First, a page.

- So, schools are closed for holidays say 2-3 months in a year (in some schools while the students are off, the staff may be available during some vacations too).
- I would imagine that one sales person will spend 1-2 hours in each school, including waiting time outside the procurement person’s office or the principal’s office.
- Hence, I would imagine that at best the sales person can meet no more than 2-3 schools a day… assuming that he goes on a sales call 5 days a week, then the sales person could meet 10-15 visits a week, and therefore about 40 – 60 visits a month
- Assuming that the success rate to proceed to next level of discussions is 10%, the sales person is likely to have 4-6 hot leads in a month.
- Even if the principal likes your solution, he/she is usually not the decision maker… and you may need to meet a committee (i.e. if you miss this month’s committee meeting, it may be a month before you get an audience)
- If the committee approves it, then the cost negotiations may be done again by the chairman/owner or someone representing the chairman/owner. And for this negotiation, the sales person may need to also take along someone more senior in the company.
- If it takes 4-5 meetings to convince different layers of decision makers, given the difficulty in getting meeting times coordinated, this may be a 1 – 3 month long process, depending on how much the client is interested in the solution.
- Given all of this, in the initial period, the sales person may be able to close barely one client in the initial months till such time where more hot leads are getting added…. and at that stage the company may need a two-tiered sales process – one to generate leads and the other to follow-up on and close hot leads
- In this situation, apart from the sales person planning his target customers, the startup may need someone in the office to collect a database, perhaps it may be more efficient for someone in the office to centrally call up different schools and set up meetings for the sales persons, the startup will need someone to do the sales report collation activity….. and certainly someone to track leads so that follow-ups with warm and hot leads are happening regularly.
Startups falter in execution primarily because the fail to assess the complexities that are involved in rolling out their concept in the market place. There is an enthusiasm that makes entrepreneurs believe a more rosier outcome than that is likely to be the case. They assume more efficiencies in people, they estimate that they can stretch their infrastructure more than others can, they believe that they are smarter than others and hence can do it with limited resources… and because they are fighting different wars everyday, they usually tend to ignore processes. As a result many startups end up delivering on ‘current situations’ without planning processes for scale and growth.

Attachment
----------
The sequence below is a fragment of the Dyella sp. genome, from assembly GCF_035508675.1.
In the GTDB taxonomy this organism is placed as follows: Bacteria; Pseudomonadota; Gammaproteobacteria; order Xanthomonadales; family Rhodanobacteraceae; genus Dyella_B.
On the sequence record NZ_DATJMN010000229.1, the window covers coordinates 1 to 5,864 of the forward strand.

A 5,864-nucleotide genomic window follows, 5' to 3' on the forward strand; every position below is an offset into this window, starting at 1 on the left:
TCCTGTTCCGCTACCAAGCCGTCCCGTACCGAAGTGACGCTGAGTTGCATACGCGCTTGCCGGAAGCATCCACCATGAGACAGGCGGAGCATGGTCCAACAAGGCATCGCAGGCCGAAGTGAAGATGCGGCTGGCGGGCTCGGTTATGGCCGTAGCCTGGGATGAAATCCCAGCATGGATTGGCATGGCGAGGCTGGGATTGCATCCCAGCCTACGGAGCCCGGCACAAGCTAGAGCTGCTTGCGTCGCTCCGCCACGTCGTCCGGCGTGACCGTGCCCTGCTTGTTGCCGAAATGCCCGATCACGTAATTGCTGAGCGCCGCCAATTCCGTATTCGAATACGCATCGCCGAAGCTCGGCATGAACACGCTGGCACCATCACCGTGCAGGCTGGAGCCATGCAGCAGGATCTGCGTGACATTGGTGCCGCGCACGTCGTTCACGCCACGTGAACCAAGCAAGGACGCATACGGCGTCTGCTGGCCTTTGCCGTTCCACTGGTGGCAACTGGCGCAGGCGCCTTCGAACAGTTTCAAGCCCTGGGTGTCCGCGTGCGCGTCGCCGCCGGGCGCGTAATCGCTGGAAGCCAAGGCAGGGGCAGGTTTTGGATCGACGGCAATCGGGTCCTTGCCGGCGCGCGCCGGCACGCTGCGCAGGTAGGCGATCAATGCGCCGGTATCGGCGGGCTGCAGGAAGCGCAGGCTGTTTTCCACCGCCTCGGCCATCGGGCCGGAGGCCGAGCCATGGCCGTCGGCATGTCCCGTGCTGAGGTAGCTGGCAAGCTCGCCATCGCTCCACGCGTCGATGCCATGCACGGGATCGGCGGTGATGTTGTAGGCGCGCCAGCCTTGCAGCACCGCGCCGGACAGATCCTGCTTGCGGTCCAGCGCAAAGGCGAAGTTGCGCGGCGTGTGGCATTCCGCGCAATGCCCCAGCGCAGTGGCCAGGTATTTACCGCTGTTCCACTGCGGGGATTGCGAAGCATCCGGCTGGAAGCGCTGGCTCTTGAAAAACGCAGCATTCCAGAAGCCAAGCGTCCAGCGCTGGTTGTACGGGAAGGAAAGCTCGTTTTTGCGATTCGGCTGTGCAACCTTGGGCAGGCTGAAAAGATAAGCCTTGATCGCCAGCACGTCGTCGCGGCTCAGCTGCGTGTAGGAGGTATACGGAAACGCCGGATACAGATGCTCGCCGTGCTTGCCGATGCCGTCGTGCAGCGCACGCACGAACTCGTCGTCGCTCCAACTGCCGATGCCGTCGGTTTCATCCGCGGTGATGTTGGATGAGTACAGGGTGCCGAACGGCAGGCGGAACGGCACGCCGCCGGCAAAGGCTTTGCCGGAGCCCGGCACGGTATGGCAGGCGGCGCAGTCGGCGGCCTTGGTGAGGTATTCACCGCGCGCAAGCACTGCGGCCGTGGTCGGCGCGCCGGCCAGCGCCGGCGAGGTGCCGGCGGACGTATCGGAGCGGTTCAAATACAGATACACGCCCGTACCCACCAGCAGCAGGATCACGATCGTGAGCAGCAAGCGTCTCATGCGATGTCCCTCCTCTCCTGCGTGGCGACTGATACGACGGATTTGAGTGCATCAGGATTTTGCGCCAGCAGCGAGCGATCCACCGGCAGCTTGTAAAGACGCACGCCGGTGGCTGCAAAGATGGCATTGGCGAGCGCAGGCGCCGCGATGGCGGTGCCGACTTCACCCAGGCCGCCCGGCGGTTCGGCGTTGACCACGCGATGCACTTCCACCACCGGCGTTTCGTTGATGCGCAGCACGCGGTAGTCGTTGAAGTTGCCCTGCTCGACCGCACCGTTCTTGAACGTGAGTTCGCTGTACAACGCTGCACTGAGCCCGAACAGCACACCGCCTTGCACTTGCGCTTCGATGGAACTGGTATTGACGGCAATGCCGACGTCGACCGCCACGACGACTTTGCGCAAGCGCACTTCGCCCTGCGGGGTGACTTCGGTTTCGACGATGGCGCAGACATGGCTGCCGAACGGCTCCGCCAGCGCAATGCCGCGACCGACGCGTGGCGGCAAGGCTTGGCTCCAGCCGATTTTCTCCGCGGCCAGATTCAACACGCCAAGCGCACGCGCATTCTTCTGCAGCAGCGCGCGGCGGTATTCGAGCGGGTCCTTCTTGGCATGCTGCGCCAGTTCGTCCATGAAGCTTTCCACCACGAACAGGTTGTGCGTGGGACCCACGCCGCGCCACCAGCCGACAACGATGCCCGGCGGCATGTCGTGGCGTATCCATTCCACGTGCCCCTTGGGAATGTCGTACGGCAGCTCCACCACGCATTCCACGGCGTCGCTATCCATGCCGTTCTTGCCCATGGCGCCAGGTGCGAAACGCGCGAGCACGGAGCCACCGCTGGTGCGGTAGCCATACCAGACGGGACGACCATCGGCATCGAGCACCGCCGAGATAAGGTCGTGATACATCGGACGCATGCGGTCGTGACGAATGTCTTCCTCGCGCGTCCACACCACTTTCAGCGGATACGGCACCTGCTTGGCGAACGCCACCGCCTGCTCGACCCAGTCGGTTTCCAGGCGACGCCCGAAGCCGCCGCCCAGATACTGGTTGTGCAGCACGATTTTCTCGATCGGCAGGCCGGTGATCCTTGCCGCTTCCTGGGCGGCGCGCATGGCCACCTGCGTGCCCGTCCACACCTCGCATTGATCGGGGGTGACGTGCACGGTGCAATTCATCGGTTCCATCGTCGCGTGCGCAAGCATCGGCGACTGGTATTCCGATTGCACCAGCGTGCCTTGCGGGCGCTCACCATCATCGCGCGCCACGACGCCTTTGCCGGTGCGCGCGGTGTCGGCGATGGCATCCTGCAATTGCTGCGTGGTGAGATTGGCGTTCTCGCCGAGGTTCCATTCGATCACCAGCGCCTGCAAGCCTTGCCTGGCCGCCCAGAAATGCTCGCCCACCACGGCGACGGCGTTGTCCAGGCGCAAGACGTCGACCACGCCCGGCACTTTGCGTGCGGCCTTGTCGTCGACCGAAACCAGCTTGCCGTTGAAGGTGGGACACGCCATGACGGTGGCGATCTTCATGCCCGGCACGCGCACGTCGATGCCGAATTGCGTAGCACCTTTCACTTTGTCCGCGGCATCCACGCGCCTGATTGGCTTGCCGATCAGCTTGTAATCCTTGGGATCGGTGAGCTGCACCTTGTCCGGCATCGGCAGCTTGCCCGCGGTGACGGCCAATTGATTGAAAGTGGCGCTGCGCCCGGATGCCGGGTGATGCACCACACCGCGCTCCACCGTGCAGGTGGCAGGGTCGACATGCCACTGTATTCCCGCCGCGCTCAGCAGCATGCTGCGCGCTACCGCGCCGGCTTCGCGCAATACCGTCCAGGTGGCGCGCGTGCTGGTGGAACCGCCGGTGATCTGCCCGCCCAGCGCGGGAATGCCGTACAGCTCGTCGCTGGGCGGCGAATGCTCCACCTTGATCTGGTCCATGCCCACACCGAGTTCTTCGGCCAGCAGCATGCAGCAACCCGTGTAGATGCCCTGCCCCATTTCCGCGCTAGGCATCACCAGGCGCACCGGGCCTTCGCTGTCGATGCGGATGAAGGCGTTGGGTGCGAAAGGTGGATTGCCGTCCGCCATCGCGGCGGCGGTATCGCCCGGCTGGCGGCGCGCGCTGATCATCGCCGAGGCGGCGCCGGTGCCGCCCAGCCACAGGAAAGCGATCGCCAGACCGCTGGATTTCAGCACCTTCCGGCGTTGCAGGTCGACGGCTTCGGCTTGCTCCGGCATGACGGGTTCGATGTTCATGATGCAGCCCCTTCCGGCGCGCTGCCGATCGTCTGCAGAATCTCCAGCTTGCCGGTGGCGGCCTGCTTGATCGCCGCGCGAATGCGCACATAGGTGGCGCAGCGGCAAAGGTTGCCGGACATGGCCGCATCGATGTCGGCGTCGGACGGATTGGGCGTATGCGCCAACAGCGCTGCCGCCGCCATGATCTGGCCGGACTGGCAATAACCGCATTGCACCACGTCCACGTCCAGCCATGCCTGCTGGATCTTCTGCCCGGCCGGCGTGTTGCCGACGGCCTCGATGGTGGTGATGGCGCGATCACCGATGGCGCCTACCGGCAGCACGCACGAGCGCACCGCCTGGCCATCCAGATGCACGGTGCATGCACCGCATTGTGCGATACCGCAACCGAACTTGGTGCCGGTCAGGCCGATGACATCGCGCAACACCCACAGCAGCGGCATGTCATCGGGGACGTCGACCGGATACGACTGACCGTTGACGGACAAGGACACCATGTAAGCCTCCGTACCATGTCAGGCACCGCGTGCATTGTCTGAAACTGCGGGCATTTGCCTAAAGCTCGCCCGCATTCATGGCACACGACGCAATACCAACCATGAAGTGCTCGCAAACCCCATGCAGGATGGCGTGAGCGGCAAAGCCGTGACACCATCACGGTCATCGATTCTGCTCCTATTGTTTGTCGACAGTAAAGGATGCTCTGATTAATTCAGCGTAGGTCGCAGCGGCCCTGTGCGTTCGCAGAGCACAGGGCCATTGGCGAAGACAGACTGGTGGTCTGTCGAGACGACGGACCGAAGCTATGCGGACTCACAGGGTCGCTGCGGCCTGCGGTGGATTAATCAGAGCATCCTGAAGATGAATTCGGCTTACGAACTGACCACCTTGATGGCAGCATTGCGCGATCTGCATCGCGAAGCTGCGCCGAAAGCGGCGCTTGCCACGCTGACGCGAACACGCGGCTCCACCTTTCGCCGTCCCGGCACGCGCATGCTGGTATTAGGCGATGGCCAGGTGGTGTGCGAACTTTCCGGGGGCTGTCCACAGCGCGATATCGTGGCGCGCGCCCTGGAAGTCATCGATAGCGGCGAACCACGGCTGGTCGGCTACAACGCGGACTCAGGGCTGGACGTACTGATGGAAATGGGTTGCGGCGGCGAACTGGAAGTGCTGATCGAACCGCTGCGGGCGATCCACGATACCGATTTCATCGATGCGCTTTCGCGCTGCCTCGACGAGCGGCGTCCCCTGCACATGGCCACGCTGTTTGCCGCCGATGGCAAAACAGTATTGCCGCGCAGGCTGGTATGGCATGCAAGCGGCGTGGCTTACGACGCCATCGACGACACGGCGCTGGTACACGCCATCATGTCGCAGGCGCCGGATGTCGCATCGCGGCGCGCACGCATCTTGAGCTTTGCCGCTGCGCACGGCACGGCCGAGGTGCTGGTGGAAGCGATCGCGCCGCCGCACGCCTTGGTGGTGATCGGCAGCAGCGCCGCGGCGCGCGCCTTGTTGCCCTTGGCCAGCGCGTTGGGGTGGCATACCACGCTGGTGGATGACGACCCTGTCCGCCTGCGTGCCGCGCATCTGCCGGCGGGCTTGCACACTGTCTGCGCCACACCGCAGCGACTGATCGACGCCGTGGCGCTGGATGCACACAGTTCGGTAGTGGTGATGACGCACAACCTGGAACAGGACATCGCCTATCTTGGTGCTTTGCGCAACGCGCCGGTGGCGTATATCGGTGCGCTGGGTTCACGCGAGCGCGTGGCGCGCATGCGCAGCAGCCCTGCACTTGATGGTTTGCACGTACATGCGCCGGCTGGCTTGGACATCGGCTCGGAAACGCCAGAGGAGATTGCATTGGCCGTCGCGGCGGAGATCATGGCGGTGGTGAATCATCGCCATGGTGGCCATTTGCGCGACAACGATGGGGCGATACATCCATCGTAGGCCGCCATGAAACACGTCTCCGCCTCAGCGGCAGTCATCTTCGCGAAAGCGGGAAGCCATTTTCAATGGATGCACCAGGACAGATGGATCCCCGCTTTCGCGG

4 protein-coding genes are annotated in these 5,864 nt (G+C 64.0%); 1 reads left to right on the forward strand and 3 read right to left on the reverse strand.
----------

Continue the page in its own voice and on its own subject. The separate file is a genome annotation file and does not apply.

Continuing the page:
At the startup stage there may be no processes or some loose processes, which eventually will have to get firmed up. However as the team grows the absence of processes creates inefficiencies and chaos as each team or person attempts to manage their part of the operations in a manner that they feel appropriate. Even with the most honest intentions, such chaos cannot be good for the company.
When you company is growing is almost always the wrong time to plan for growth. You have to plan for growth to the next level when you are at a level below. Else, you will always be in the operational challenge of managing operations instead of driving growth.
Suggestions: Once the initial challenges are out of the way, the CEO has to focus on creating the processes. It has to be someone’s key responsibility area.
Also, as the startup grows, the founders have to switch roles from doers to managers. Their focus has to change from managing the day-to-day tasks to hiring the right persons to do the job. Often startups fail to do this and therefore are unable to manage the growth. They either then stagnate or become inefficient and whither away.
Suggestions: Keep looking for good people. Plan for growth before you reach the growth phase. Let go. Delegate.
(This was my answer to a question on Quora)
In a focus group, for evaluating the potential of an idea, your goal should be to test all the assumptions that you have for your venture. Apart from the concept itself, there will be several assumptions on the ‘business’ around that idea that you will need to validate (e.g. pricing, availability, brand personality, etc.)